History and Origins

The CACL-Canadian Association for Community Living- is a powerful force for good in the town and county of Antigonish. Although it is forty years since the ancestor of the CACL workshop, the Antigonish Activity Centre, opened its doors the story of the CACL really began closer to fifty years ago.

In the mid sixties, the government of Nova Scotia established a system of “auxillary classes,” in selected schools. These were intended to serve, in the jargon of the day, the “trainable mentally retarded.” At the same time, branches of the Canadian Association for the Mentally Retarded (CAMR) were formed, one of these in Antigonish. The result was the establishment of such a class at the old St. Ninian St. School. The programme prospered, and it is worth noting that there was no training for teachers in “special education” at that time. The Antigonish class had the service of two very dedicated women during those years.

In 1969 the name of the organization changed in order to reflect the changing direction of activities. Preparation for a fuller integration into community life became the major goal of the CACL.

As the first group of Antigonish students reached legal school-leaving age, a new difficulty began to take shape. Could these young adult graduates of the special education programme benefit from further vocational and life skills? The CACL members and supporters were entirely volunteer at this time, fund raising consisted mainly of bake sales and sales of Christmas trees. With the support of the Department of (then) Social Services, the Antigonish Activity Centre came into being.

As the town of Antigonish integrated the special education classes into various public school buildings, St. Ninian Street School became available to house the Centre. The first Director of the Activity Centre described the programming as “designed to help the participants adapt to their new environment as well as cultivating a setting that would encourage comfortable interpersonal relationships.” Woodworking, ceramics, baking and a reading programme were central occupations. During the first few years, there were between eight and twelve “trainees.” According to one CACL board document, the goal of the Centre was to be “a production oriented sheltered workshop.” However, it goes on to say “the years from 1973 to 1979 focused on developmental programming with an emphasis on social interaction with peers, instructors, volunteers and the community.”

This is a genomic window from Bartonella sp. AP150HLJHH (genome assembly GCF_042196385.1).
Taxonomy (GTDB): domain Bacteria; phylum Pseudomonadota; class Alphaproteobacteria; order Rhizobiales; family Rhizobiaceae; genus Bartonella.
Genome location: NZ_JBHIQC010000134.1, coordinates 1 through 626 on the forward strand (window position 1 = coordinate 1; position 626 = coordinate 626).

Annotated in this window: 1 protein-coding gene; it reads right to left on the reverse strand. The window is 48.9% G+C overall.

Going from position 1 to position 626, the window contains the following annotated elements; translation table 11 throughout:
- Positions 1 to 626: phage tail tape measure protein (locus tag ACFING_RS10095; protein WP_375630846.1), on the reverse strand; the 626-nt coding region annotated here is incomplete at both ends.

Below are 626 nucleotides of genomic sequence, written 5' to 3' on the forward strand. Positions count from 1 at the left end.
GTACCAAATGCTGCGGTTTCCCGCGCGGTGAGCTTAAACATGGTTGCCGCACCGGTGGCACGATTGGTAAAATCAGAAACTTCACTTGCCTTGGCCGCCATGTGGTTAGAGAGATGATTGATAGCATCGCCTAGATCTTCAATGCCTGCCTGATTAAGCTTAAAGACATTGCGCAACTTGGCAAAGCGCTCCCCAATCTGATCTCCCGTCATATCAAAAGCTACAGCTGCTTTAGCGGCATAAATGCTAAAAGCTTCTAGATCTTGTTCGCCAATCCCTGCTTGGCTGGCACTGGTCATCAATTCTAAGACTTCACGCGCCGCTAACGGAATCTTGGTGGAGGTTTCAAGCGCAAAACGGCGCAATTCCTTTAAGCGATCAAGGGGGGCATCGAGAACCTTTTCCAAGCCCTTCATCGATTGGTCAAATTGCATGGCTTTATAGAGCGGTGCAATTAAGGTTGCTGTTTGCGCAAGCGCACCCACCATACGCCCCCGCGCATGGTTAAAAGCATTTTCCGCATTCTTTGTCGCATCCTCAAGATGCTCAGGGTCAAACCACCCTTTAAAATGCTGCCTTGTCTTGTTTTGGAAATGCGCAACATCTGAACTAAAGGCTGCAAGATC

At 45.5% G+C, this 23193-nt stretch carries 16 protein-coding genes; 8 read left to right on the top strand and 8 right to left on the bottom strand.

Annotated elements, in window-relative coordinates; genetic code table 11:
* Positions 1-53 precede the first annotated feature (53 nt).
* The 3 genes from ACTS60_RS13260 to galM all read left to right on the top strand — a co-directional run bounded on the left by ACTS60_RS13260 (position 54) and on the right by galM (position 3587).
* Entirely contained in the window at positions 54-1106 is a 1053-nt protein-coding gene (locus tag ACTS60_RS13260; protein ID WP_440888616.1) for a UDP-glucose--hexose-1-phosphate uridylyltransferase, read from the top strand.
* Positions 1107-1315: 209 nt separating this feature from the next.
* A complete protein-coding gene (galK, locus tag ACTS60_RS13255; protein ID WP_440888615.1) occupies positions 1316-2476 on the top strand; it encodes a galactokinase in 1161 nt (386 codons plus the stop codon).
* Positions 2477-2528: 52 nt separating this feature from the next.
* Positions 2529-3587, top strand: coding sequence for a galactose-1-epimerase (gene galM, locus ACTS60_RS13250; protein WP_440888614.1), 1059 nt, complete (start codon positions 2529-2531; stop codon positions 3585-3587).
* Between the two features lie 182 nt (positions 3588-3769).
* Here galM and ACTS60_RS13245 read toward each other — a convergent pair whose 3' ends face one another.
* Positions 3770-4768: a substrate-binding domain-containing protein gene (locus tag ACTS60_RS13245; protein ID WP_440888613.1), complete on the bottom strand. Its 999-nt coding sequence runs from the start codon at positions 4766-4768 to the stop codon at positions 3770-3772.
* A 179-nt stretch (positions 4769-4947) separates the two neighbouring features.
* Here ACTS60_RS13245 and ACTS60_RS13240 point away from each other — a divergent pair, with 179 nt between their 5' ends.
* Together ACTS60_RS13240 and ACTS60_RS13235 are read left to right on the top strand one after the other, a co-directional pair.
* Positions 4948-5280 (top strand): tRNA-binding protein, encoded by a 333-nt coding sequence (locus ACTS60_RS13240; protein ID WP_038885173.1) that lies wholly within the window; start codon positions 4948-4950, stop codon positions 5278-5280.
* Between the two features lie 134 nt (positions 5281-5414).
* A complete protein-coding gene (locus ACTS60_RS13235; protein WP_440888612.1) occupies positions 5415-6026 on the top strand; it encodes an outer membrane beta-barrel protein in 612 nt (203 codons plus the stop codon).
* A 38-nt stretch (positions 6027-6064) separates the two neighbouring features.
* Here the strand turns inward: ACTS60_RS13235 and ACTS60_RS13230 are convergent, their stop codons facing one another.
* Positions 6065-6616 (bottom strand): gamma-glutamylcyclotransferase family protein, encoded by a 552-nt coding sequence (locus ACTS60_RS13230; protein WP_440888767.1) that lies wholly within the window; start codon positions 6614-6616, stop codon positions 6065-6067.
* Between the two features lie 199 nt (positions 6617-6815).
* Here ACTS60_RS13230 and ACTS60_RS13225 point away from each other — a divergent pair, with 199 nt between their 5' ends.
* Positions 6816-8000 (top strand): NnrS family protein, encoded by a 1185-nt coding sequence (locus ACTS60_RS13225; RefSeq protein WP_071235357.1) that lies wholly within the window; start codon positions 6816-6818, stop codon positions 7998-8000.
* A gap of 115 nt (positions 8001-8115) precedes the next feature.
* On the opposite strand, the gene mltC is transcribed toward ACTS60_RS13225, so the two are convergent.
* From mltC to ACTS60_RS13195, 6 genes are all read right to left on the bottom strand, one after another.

By the 1970’s a great deal had changed since the early days of the CAMR. When special education classes commenced, volunteers had to locate the children who would benefit from the instruction. Some of these had never been to school, others had spent time at the now defunct Nova Scotia Youth Training School in Truro, and some had been kept at home due to prevailing social attitudes.

By 1979, all had changed. The need for a workshop model and a purpose built facility resulted in the construction of the present Community Workshop. Equipment for a proper bakeshop, woodworking studio and print shop were provided. Twenty workers were enrolled in the newly opened shop. But by 1981, the CACL was heavily in debt. Demand for services and staffing was inadequate. Despite what the Casket called “a close and fruitful alliance” with the Department of Social Services, the Board of Directors of the day decided that the time had come for a large and professional campaign for funds. CACL wished to be as self-sufficient as possible.

The campaign was to be both corporate and door-to-door. A fund raising team was built, comprising business and professional persons, including a retired banker as treasurer, service club representatives, homemakers, farmers, a public relations expert, and many others who shall remain nameless for fear of excluding someone. A Casket photo from the day shows a large group of organizers, perhaps forty in all. One volunteer told me at the time that he “hounded all the Main Street merchants.” But much of the credit was due to the “foot soldiers, the hundreds of people who canvassed door to door for individual donations” said a former CACL Director. The campaign was a resounding success, exceeding its goals.

In 1993, the CACL agreed to start a residential programme for de-institutionalized persons from the area, and the workshop became the day destination for those residents, thus stretching programme offerings. Some CACL workers also lived in the L’Arche community, while others lived at home with family members. In 1997 a laundry service was added to the services provided.

During the 1990’s, the CACL mission began to alter again. At the end of this decade the number of workers increased to over forty, and the emphasis began to shift to more social and vocational integration into the wider community-a goal which motivated the founders and early visionaries of CACL. Today, 70% of CACL workers are employed either part time or full time in local businesses and organizations, and a job coach has been hired to support these workers, and to negotiate on their behalf minimum wages rather than stipends. “CACL is transforming itself,” says the current Administrator, “from the traditional workshop model to a community employment centre.”

Fund raising continues apace. Businesses, organizations such as 4-H, institutions, St. F.X. University and high school students and individual donors help to keep CACL afloat through regular door-to-door canvasses and volunteer skills. No structure in this community says more about Antigonish town and county than the CACL.